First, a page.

Ok, Darlings, no kidding this time, Miami is suffering a cold snap! It was all of 57 degrees yesterday! And down to 32 F last night! La Diva even had to put the heat on!!! I know I sound like I’m whining and I am. I have no right to complain, after all I just came back up from the hot tub with a glass of red and my sidekick DJ Nevah L8. But don’t hate me darlings, we all have our cross to bear and come summer La Diva will have to face the dreaded hurricane season! (On a serious note: I hope I get a farm share this week and there is no damage to the crops. Frostbitten fennel, anyone?)
Darlings, welcome to DAY THREE of the Barack O’Bollywood feast in celebration of the inauguration of President Obama! If you are anything at all like me, you are still in shock and awe of what has taken place….but happy and hopeful! La Diva is all about POSITIVE CHANGE!
Going out for a fine Indian dinner is always such a treat for La Diva and she loves all the fabulous food accompaniments that make eating Indian so special. I’m talking about the chutneys, the pickles and the raitas that you put on the table to add to your dishes to cool and enhance. Depending on what dish you make, these can include:
- Pickles such as lime (very spicy) or eggplant (mildly spicy)
- Chutneys are popular, especially mango chutney (sweet or hot) and can come in a whole slew of styles and flavors including tomato, mint and onion.
- Desiccated coconut flakes: not the sickly sweet kind you use for cakes but simply dried coconut flakes, best bought in an Asian grocery.
- Sliced banana
- Raitas, like the chutneys, can come in a wide variety as well. They are yogurt-based and can include vegetables like cucumber or onion or even fruits like banana, pineapple and mango.
- Sliced onions, cucumbers and tomatoes
- Lemon wedges
Now, let’s get to the dinner! I have to admit: IT WAS THE BOMB. Ok, that wasn’t too humble but when it rocks, darling, it rocks! And this dinner rocked! DJ Nevah L8, being a Sydney-sider as well as having a true-blue curry-eating Englishman for a father, has had his share of authentic Indian fare. He was thrilled to have the home-made supper and immediately called his father to brag all about it. The flavors were divine, the vindaloo spicy without burning the roof of your mouth, the eggplant full of flavor and texture and the greens were spicy and smooth. But the best part about it was that it was all so easy to prepare. I didn’t need a million ingredients and used many of the same spices yet every dish tastes so completely different. Isn’t it amazing how that happens when cooking Indian food?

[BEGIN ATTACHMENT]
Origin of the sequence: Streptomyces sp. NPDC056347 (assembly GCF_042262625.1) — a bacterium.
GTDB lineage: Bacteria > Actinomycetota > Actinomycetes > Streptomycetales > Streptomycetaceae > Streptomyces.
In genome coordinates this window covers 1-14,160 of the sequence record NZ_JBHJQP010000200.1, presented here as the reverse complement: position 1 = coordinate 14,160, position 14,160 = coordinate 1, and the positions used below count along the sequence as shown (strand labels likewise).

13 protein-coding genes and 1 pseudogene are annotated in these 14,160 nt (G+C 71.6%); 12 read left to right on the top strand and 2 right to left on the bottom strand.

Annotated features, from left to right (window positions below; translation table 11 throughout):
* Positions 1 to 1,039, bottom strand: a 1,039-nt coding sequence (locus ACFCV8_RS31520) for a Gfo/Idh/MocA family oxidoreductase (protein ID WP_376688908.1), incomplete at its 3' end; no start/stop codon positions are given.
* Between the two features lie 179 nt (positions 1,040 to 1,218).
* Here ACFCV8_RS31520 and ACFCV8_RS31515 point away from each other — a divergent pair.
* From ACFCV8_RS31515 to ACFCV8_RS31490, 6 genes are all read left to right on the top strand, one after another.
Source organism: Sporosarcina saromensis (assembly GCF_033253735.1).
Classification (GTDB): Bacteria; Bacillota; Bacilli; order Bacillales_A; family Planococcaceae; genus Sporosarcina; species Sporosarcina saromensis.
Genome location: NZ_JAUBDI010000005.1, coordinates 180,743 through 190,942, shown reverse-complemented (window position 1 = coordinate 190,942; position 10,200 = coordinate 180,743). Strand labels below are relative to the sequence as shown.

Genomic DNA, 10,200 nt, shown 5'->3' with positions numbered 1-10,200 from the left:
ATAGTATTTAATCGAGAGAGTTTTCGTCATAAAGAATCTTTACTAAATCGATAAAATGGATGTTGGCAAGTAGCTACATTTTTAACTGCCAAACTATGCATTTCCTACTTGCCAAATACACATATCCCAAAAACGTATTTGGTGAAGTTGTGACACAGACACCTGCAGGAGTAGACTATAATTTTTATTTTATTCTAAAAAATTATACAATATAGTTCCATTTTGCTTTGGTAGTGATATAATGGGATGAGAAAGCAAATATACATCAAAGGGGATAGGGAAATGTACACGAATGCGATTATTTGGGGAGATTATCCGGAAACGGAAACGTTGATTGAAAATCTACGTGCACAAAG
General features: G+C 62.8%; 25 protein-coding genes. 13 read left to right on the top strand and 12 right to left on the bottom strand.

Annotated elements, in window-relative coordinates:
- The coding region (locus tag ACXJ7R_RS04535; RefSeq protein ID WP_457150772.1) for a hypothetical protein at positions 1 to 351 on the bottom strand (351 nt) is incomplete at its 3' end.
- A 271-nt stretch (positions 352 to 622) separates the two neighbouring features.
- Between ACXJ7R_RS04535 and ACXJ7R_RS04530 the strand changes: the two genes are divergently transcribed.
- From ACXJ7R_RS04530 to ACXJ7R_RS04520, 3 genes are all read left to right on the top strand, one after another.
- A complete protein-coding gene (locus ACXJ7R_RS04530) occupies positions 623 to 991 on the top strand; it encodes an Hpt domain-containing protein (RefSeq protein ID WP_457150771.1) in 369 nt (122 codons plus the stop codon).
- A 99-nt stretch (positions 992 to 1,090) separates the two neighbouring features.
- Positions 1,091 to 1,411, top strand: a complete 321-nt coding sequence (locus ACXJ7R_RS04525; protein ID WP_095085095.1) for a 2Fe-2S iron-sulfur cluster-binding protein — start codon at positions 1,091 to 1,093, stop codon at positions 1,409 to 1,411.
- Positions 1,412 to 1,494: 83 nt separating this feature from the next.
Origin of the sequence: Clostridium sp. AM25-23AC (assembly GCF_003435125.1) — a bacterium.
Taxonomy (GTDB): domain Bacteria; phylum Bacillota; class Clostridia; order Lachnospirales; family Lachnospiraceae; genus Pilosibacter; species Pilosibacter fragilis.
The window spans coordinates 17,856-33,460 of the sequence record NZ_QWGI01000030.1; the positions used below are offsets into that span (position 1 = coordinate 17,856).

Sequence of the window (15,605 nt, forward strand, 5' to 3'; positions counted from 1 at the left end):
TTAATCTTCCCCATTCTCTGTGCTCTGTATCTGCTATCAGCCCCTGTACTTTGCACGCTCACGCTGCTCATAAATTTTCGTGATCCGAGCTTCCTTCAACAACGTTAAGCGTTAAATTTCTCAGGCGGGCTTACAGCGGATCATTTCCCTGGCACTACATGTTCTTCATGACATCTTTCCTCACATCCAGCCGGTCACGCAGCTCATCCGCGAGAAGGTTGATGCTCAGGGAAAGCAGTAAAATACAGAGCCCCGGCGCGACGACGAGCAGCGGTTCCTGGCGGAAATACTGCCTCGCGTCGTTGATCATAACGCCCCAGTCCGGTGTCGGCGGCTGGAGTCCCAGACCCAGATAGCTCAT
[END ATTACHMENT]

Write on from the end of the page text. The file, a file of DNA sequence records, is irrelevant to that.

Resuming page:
Here’s the final recipe for the eggplant and then we’ll talk about how to put it all together. Again, this recipe is courtesy of Charmaine Solomon from her cookbook: The Complete Asian Cookbook. By the way, I wrote to Charmaine the other day to tell her about my “shout out” to her on this blog and she wrote me back with appreciation! Yay! La Diva LOVES to praise others for their efforts and was happy to get a positive reply.
Eggplant puree or brinjal bartha
2 large eggplants
2 large ripe tomatoes
3 T ghee or oil
2 medium onions, finely chopped
1 1/2 t finely grated fresh ginger
1/2 t ground turmeric
1/2 t chili powder
2 t salt
1 t garam masala
Wash and dice eggplants and tomatoes. It is not necessary to peel either. Heat ghee (or oil) in a saucepan and gently fry onion and ginger until they are soft and starting to brown. Add turmeric, chili powder, salt and garam masala and mix thoroughly. Add eggplant and tomato, stir well and cover. Reduce heat to low, cook until vegetables are soft, stirring occasionally to prevent vegetables from sticking to the pan. Cook until liquid evaporates and puree is thick and dry enough to scoop up with Indian breads. Serve hot or cold.
- Mint chutney and yogurt
- Indian beef vindaloo
- Saag (pureed greens)
- Brinjal bartha (eggplant puree)
- Steamed basmati rice
- Plain naan
- Eggplant pickle
- Mango chutney
- Lime pickle
- Cucumber mint raita
- Red Stripe beer
We started the meal off with some papadom and yogurt with mint chutney. I made the papadom in the microwave, which is less fattening than frying but maintains the papadom’s crispy texture. It’s so EASY! I used the Whole Foods house brand of naan bread which I lightly oiled and grilled in a pan on the stove. I buttered it and kept it warm in wrapped foil. I was surprised at how well it turned out and tasted for pre-made bread! The cucumber mint raita was used with the beef vindaloo to cool the heat. I served the pickles and chutney with the main course, but we didn’t touch them, the dishes needed no extra condiments. Previous to the dinner, I had looked for Taj Mahal or Kingfisher beers, two favored Indian brews, but was not successful. So, instead served the Caribbean brand so popular in Jamaica, Red Stripe.
So, darlings, this wraps up the Barack O’Bollywood Indian feast! I hope you enjoyed our journey through the Indian sub-continent and would love your comments on your triumphs or trials. Namaste!
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Originally posted 2009-01-22 18:32:00.